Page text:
The city of Chattanooga, TN will be allowed to continue changing cost-of-living adjustments (COLAs) for its public safety pension plan, according to a 6th U.S. Circuit Court of Appeals ruling earlier this month. The Tennessee city passed an ordinance in 2014 reducing COLAs for retirees in the Chattanooga Fire and Police Pension Fund (CFPPF) until the plan is 80% funded. As of this September, the CFPPF was only 52% funded.
Chattanooga’s actuaries estimate the city will save $227 million by 2040 as a result of the COLA restrictions, allowing the plan to improve its funding level by curbing the outflow of payments to retirees instead of driving up inflows of contributions from today’s taxpayers.
This decision will likely be welcomed by other jurisdictions looking to modify COLAs, though it is far from uncontroversial.
The 6th Circuit held that the CFPPF COLA was not explicitly included in the provisions of the law that outline vested benefits. A benefit is considered vested if the state or municipal statute creates a contractual relationship between the government and the pensioner, and it is unconstitutional for states to pass any law impairing contracts. However, since the COLA was not a vested right — according to the 6th Circuit — it could be amended.
In the U.S., pension benefits were originally considered gratuities that could be rescinded by the government. But the Kern v. City of Long Beach decision in 1947 found that pension benefits constituted a contractual relationship because, “the mere fact that [pension benefits are] dependent on certain contingencies does not prevent a contract from arising.
Under this reasoning, also called the “California Rule,” an employee agrees to the pension benefits in place when they were hired, just as they agree to a salary, and they are entitled to those benefits as if they were a contract. Since then, many State courts across the U.S. have followed similar logic, with the exception of decisions such US Trust Co. v. New Jersey, where the US Supreme Court held that it is acceptable to impair contractual obligations, but only to “serve an important public purpose.”
However, the 6th Circuit did not need to apply US Trust logic in its decision because it found the COLA was not a contract in the first place. This decision follows similar cases of COLA reductions — including Berg v. Christie and Tice v. South Dakota — which also predicated their arguments on a presumption against statutes creating contractual obligations.
The importance of this line of argumentation cannot be understated. According to the 6th Circuit, pensions are deferred compensation, but, like most other policies, they should not be set in stone before first clearing the hurdle of “unmistakable” legislative intent.
Because “there was no unmistakable evidence of [Chattanooga’s] intent to be bound to the fixed COLA,” the Court found, the ordinance does not create a contract. City code says pensioners’ benefits “will be increased,” but the term “will” only imposes a duty to comply until the statute is changed, according to the ruling.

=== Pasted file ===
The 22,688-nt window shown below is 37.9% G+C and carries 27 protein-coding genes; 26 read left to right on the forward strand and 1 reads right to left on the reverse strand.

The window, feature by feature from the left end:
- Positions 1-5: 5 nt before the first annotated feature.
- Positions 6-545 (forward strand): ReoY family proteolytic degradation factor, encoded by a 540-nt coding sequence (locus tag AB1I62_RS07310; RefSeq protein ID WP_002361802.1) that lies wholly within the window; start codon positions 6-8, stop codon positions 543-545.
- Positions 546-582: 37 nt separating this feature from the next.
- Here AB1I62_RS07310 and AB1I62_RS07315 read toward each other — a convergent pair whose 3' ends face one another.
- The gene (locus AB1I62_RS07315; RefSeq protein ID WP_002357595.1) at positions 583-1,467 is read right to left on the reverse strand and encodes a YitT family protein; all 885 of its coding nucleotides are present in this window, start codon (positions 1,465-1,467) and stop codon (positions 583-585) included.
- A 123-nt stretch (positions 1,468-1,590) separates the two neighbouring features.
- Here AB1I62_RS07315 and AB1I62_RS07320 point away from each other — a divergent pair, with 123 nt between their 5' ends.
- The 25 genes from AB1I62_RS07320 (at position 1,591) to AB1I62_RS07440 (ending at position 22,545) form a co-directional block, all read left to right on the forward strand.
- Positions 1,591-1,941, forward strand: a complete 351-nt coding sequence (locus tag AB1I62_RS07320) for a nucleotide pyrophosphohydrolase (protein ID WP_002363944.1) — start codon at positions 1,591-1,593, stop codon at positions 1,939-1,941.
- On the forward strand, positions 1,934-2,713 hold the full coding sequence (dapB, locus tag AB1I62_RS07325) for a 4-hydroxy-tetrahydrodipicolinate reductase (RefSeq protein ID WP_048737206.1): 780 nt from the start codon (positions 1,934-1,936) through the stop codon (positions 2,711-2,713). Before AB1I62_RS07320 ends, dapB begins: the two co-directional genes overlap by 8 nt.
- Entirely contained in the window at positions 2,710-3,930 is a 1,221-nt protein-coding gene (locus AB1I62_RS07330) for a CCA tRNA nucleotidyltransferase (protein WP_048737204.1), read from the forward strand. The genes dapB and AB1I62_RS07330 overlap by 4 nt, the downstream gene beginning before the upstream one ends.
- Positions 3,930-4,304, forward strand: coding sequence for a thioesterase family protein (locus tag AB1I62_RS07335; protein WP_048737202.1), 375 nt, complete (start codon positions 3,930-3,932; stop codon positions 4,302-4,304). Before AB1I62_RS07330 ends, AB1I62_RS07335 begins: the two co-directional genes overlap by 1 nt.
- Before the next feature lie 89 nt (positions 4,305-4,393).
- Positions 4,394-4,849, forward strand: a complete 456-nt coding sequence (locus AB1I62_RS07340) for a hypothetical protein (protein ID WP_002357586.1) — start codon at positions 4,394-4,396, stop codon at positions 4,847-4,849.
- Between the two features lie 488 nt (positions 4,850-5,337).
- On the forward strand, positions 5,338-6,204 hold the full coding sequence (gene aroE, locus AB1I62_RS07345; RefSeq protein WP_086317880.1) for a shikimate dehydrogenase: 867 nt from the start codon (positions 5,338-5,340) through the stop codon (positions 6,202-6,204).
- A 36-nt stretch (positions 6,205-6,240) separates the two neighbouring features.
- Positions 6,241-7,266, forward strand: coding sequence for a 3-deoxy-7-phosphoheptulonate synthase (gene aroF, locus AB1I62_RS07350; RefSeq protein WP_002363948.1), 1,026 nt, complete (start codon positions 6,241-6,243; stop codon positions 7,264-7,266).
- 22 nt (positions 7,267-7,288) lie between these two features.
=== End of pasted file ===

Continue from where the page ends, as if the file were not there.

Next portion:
The court also found that if the purpose of a COLA is to prevent the erosion of pension benefits due to inflation, fixing the value at 3%, as many other pension systems do, contradicts the purpose of a COLA. Inflation has only averaged 1.7% in the past decade. A COLA above the rate of inflation amounts to an additional benefit increase.
The logic of the court is clear and understandable — but is it not consistently held across the country. Rulings in Heaton v. Quinn and Byrne v. Montana sided with the pensioners in similar cases where a state or municipality sough to curb COLAs in order to try and improve the solvency of a pension fund. After all, it is difficult not to sympathize with pensioners. The very logic behind a COLA is predicated upon fluctuating economic conditions and ensuring the preservation of the purchasing power of money.
Perhaps more importantly — separate from logic of the court —freezing or reducing COLAs alone may not be sufficient to ensure the solvency of pension systems. Thus, while it can be an important element of reforms to prevent pension crises in the near-term, such changes in isolation may paper over greater risks in the long run.
Simply reducing COLA payments today in order to kick the can on meaningful, structural reforms is not real pension reform. On the flip side, COLA reductions — to the degree they are legally allowed and do not undermine retirement security — could be one piece of a larger pension reform package. After all, should a pension fund become insolvent there might not be a monthly pension check to get a COLA on in the first place.